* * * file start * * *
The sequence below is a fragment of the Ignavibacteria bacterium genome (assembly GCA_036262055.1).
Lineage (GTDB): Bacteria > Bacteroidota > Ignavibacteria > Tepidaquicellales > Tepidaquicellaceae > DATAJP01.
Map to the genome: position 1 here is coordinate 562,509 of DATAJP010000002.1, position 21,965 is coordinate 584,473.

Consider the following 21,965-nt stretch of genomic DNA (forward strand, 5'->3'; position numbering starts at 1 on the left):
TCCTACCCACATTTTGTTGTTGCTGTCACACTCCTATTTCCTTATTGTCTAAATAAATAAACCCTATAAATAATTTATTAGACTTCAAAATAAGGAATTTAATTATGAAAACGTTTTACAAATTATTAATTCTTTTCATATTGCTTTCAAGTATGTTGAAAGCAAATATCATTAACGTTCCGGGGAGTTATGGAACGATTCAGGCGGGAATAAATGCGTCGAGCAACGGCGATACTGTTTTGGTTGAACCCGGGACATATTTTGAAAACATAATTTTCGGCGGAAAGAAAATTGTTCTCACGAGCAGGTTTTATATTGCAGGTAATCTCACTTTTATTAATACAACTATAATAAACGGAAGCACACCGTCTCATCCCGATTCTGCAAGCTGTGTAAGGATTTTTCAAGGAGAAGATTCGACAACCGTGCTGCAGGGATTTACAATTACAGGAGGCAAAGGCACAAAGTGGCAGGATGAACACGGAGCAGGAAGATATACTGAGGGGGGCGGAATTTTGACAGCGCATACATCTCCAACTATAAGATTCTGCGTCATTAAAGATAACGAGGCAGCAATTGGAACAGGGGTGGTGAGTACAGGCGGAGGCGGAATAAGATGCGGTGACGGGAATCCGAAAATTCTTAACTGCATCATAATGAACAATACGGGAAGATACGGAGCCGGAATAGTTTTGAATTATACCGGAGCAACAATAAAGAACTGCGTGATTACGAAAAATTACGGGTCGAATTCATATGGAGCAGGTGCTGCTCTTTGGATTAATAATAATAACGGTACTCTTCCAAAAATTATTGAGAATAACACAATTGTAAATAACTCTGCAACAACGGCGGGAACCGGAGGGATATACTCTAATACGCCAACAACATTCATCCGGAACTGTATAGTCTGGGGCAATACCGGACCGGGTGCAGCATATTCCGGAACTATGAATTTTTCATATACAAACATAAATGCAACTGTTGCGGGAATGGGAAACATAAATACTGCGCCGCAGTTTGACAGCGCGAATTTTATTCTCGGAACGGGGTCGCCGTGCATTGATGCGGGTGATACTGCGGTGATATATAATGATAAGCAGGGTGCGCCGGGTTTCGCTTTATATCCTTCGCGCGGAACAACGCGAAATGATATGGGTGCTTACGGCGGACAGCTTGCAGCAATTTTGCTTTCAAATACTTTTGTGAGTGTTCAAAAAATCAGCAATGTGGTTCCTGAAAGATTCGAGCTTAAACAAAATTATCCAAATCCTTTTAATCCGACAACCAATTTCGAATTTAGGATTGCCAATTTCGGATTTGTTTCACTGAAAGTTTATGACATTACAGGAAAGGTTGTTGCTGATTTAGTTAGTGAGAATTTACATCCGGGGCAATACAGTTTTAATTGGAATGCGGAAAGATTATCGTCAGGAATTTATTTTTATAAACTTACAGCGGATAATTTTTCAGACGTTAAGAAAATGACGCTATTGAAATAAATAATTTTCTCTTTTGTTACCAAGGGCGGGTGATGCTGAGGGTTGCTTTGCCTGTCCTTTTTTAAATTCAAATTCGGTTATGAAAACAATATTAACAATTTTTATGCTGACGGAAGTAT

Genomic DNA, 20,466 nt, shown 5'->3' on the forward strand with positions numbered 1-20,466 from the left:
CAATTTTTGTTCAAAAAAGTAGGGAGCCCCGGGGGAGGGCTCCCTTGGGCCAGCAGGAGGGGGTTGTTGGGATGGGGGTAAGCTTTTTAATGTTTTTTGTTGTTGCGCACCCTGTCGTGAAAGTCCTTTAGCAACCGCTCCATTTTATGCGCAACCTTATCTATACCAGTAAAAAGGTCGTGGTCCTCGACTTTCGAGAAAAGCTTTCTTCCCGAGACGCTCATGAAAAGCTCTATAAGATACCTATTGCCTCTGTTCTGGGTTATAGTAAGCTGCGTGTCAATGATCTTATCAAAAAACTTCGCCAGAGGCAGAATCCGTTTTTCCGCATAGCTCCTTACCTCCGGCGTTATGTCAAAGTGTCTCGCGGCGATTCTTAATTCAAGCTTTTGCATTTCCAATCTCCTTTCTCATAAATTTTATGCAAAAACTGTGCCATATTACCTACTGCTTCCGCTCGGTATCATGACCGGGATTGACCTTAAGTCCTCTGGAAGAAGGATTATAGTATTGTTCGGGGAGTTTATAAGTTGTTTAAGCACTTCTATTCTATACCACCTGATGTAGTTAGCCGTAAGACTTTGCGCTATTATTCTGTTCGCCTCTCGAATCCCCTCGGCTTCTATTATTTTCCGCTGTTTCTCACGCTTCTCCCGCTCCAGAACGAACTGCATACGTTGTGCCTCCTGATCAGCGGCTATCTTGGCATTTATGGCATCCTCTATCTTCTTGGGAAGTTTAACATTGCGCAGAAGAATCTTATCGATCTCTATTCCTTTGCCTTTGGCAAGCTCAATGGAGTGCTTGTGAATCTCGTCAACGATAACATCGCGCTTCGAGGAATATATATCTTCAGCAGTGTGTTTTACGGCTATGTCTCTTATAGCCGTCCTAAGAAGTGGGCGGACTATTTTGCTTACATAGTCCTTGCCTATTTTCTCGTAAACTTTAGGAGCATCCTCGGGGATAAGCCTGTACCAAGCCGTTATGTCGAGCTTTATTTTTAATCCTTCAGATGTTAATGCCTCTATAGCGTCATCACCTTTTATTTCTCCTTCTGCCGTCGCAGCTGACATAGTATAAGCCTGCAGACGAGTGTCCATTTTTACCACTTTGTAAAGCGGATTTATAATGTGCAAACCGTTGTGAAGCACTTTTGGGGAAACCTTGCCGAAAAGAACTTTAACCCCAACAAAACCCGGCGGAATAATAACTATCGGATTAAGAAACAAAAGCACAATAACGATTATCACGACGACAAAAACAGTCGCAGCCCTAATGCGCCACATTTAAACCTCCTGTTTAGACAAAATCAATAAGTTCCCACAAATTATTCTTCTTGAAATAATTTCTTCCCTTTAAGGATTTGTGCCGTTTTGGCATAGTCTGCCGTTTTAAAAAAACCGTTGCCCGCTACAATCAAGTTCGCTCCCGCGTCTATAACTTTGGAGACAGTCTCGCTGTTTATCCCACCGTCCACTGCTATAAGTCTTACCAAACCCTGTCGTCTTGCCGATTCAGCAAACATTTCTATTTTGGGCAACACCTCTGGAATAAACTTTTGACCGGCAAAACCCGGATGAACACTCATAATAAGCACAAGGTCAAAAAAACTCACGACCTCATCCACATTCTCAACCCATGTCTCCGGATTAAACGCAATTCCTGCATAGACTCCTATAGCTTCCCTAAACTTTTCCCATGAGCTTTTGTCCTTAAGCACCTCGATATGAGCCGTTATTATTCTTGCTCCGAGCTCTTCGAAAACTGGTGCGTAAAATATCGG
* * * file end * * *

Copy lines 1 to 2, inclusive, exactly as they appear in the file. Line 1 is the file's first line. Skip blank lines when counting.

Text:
The sequence below is a fragment of the Ignavibacteria bacterium genome (assembly GCA_036262055.1).
Lineage (GTDB): Bacteria > Bacteroidota > Ignavibacteria > Tepidaquicellales > Tepidaquicellaceae > DATAJP01.